Senator Jeremiah Henry Murphy View All Years

Compiled Historical Information
Date of Death: 12/11/1893
Birth Place: Lowell, Massachusetts
Party Affiliation: Democrat
Assemblies Served:
Senate: 15 (1874) - 16 (1876)
Home County: Scott
Jeremiah Henry Murphy
Scott County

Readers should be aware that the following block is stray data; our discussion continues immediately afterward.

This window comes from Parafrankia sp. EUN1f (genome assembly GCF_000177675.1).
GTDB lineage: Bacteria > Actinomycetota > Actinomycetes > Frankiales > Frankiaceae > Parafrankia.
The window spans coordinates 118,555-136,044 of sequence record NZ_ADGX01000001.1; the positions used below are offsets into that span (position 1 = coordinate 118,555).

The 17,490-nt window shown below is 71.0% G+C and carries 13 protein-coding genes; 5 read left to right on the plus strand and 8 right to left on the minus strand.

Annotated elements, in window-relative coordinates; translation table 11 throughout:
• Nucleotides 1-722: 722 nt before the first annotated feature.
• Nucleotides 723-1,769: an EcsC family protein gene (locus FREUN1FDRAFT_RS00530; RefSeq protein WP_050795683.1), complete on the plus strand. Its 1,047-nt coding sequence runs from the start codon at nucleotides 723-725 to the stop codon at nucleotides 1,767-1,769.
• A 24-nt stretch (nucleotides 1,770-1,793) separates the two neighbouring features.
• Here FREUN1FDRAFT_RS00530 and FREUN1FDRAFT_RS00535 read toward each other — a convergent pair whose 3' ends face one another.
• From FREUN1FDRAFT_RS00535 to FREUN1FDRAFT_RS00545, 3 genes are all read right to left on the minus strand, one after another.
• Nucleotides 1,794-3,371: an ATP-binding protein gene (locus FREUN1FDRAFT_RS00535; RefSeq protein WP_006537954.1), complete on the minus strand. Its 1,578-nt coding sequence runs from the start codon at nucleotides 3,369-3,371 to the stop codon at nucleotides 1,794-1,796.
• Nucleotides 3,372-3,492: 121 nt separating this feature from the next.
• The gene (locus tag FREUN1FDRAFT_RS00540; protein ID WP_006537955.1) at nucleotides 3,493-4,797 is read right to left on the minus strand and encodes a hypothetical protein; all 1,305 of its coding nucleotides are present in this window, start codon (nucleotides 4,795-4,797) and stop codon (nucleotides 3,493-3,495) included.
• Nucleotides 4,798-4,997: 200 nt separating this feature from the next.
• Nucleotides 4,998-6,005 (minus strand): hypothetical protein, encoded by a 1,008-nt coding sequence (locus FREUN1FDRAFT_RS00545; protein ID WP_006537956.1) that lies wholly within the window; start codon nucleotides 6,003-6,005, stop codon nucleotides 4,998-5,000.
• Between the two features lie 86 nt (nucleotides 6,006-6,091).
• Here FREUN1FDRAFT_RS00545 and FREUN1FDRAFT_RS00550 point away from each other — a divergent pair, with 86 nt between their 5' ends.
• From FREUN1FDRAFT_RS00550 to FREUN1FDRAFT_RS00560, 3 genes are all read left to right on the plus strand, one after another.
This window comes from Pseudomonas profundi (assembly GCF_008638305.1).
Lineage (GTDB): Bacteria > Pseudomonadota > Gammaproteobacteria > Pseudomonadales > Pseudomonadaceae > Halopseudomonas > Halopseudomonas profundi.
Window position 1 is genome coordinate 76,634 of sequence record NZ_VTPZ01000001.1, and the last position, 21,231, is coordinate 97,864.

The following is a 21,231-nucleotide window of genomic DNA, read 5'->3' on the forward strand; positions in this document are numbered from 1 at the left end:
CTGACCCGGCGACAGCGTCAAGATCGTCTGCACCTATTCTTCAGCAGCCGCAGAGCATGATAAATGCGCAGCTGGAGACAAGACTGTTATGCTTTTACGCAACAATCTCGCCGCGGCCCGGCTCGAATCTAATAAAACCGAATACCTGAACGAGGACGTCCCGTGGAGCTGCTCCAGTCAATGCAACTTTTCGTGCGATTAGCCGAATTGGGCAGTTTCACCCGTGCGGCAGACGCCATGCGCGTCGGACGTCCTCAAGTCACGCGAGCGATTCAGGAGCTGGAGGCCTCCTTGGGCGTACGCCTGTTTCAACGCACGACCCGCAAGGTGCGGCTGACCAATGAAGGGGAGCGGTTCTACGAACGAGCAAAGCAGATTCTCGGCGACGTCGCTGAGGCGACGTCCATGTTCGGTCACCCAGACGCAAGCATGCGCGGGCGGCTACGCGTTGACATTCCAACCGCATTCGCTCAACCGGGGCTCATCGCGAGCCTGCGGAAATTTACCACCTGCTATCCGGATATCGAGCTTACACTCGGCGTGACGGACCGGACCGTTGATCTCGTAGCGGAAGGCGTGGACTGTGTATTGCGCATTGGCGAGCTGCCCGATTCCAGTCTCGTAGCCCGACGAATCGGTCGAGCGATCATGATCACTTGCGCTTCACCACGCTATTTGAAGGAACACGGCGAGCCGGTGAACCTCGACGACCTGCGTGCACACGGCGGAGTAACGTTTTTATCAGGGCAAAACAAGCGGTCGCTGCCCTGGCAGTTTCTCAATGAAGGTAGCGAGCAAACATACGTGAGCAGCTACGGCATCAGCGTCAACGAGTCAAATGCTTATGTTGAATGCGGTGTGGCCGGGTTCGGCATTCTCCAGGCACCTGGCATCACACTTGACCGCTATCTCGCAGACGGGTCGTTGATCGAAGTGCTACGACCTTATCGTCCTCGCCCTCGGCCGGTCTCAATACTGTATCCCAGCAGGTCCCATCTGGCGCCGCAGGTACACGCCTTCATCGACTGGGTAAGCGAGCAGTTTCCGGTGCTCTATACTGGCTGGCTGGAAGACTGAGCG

HON. JEREMIAH H. MURPHY died at his Washington residence, on the 11th of December, 1893. He was born in Lowell, Mass., February 19, 1835. In 1849 his father moved his family to Fond du Lac County, Wisconsin, and in 1852 settled in Iowa County, in this State, on a claim lying near Old Man’s creek. Jeremiah Murphy was then seventeen years of age, a strong, energetic lad, and with a younger brother to drive the two yoke of oxen, they broke up 80 acres of prairie the first summer. In the winter following, the boys made enough rails and stakes to build an old-fashioned “worm fence” around a quarter section of the new farm. In 1854 Jeremiah entered the Law Department of the State University, at Iowa City, and completed a three years course. He then secured a position in the law office of William Smyth, of Marion, and a few months later was admitted to practice. He soon after formed a partnership with H. M. Martin, of Marengo, where the firm carried on a successful business for nine years, when Mr. Murphy removed to Davenport. He was always an ardent Democrat, and was a delegate from Iowa to the Democratic National Convention in 1864 and again in 1868. In 1873 he was elected to the State Senate, from Scott County, serving four years. In 1876 he was nominated for Congress against the veteran Republican leader, Hon. Hiram Price, but was defeated at the election. In 1881 Mr. Murphy was again the Democratic candidate, and this time was elected to Congress, serving four years. His principal work in that body was the promotion of the Hennepin canal scheme, for the success of which he worked with untiring zeal. He never ceased his labor until an appropriation was secured for that great project which is to connect Lake Michigan with the Mississippi river. He won a national reputation as the chief promoter of the Hennepin canal, and lived to see the great work inaugurated by act of Congress.